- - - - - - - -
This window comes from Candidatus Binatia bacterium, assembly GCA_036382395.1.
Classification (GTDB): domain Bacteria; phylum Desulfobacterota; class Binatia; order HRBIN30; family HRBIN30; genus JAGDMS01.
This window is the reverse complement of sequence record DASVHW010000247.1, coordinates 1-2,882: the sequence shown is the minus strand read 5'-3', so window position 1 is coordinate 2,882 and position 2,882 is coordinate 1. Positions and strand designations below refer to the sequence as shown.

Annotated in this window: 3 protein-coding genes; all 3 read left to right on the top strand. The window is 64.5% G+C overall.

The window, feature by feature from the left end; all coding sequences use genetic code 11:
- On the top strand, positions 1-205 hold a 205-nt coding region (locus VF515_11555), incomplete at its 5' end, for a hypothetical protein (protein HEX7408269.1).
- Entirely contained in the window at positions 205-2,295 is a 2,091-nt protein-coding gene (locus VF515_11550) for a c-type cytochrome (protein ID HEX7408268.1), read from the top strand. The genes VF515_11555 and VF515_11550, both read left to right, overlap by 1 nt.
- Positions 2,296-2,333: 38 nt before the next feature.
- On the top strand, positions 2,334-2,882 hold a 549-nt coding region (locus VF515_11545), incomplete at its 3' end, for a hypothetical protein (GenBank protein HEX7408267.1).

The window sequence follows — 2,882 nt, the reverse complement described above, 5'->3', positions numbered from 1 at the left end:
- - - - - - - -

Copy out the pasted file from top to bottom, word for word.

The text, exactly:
This window comes from Candidatus Binatia bacterium, assembly GCA_036382395.1.
Classification (GTDB): domain Bacteria; phylum Desulfobacterota; class Binatia; order HRBIN30; family HRBIN30; genus JAGDMS01.
This window is the reverse complement of sequence record DASVHW010000247.1, coordinates 1-2,882: the sequence shown is the minus strand read 5'-3', so window position 1 is coordinate 2,882 and position 2,882 is coordinate 1. Positions and strand designations below refer to the sequence as shown.

Annotated in this window: 3 protein-coding genes; all 3 read left to right on the top strand. The window is 64.5% G+C overall.

The window, feature by feature from the left end; all coding sequences use genetic code 11:
- On the top strand, positions 1-205 hold a 205-nt coding region (locus VF515_11555), incomplete at its 5' end, for a hypothetical protein (protein HEX7408269.1).
- Entirely contained in the window at positions 205-2,295 is a 2,091-nt protein-coding gene (locus VF515_11550) for a c-type cytochrome (protein ID HEX7408268.1), read from the top strand. The genes VF515_11555 and VF515_11550, both read left to right, overlap by 1 nt.
- Positions 2,296-2,333: 38 nt before the next feature.
- On the top strand, positions 2,334-2,882 hold a 549-nt coding region (locus VF515_11545), incomplete at its 3' end, for a hypothetical protein (GenBank protein HEX7408267.1).

The window sequence follows — 2,882 nt, the reverse complement described above, 5'->3', positions numbered from 1 at the left end: